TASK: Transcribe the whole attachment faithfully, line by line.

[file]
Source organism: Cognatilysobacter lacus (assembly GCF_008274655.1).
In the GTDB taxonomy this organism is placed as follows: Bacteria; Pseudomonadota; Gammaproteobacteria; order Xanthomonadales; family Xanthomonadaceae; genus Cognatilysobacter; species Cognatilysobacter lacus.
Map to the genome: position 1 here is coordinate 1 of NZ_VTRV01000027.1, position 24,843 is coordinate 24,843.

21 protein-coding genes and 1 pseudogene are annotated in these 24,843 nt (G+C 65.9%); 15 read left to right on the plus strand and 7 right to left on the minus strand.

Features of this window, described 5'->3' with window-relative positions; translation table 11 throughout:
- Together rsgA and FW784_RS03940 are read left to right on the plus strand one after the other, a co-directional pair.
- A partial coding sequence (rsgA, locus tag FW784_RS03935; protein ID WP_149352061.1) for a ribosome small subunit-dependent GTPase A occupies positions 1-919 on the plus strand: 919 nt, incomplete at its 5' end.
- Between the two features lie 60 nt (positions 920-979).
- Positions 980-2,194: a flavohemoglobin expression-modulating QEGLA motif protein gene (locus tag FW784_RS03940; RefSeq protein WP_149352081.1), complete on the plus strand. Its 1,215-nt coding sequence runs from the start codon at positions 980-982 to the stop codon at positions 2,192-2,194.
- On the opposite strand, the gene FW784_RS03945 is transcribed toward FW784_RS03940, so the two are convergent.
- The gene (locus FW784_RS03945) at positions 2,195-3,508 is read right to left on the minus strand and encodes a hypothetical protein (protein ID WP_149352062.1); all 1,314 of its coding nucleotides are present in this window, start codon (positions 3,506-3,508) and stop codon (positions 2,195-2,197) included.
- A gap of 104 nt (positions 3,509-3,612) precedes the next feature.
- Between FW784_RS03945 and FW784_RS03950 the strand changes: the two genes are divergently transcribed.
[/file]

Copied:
Source organism: Cognatilysobacter lacus (assembly GCF_008274655.1).
In the GTDB taxonomy this organism is placed as follows: Bacteria; Pseudomonadota; Gammaproteobacteria; order Xanthomonadales; family Xanthomonadaceae; genus Cognatilysobacter; species Cognatilysobacter lacus.
Map to the genome: position 1 here is coordinate 1 of NZ_VTRV01000027.1, position 24,843 is coordinate 24,843.

21 protein-coding genes and 1 pseudogene are annotated in these 24,843 nt (G+C 65.9%); 15 read left to right on the plus strand and 7 right to left on the minus strand.

Features of this window, described 5'->3' with window-relative positions; translation table 11 throughout:
- Together rsgA and FW784_RS03940 are read left to right on the plus strand one after the other, a co-directional pair.
- A partial coding sequence (rsgA, locus tag FW784_RS03935; protein ID WP_149352061.1) for a ribosome small subunit-dependent GTPase A occupies positions 1-919 on the plus strand: 919 nt, incomplete at its 5' end.
- Between the two features lie 60 nt (positions 920-979).
- Positions 980-2,194: a flavohemoglobin expression-modulating QEGLA motif protein gene (locus tag FW784_RS03940; RefSeq protein WP_149352081.1), complete on the plus strand. Its 1,215-nt coding sequence runs from the start codon at positions 980-982 to the stop codon at positions 2,192-2,194.
- On the opposite strand, the gene FW784_RS03945 is transcribed toward FW784_RS03940, so the two are convergent.
- The gene (locus FW784_RS03945) at positions 2,195-3,508 is read right to left on the minus strand and encodes a hypothetical protein (protein ID WP_149352062.1); all 1,314 of its coding nucleotides are present in this window, start codon (positions 3,506-3,508) and stop codon (positions 2,195-2,197) included.
- A gap of 104 nt (positions 3,509-3,612) precedes the next feature.
- Between FW784_RS03945 and FW784_RS03950 the strand changes: the two genes are divergently transcribed.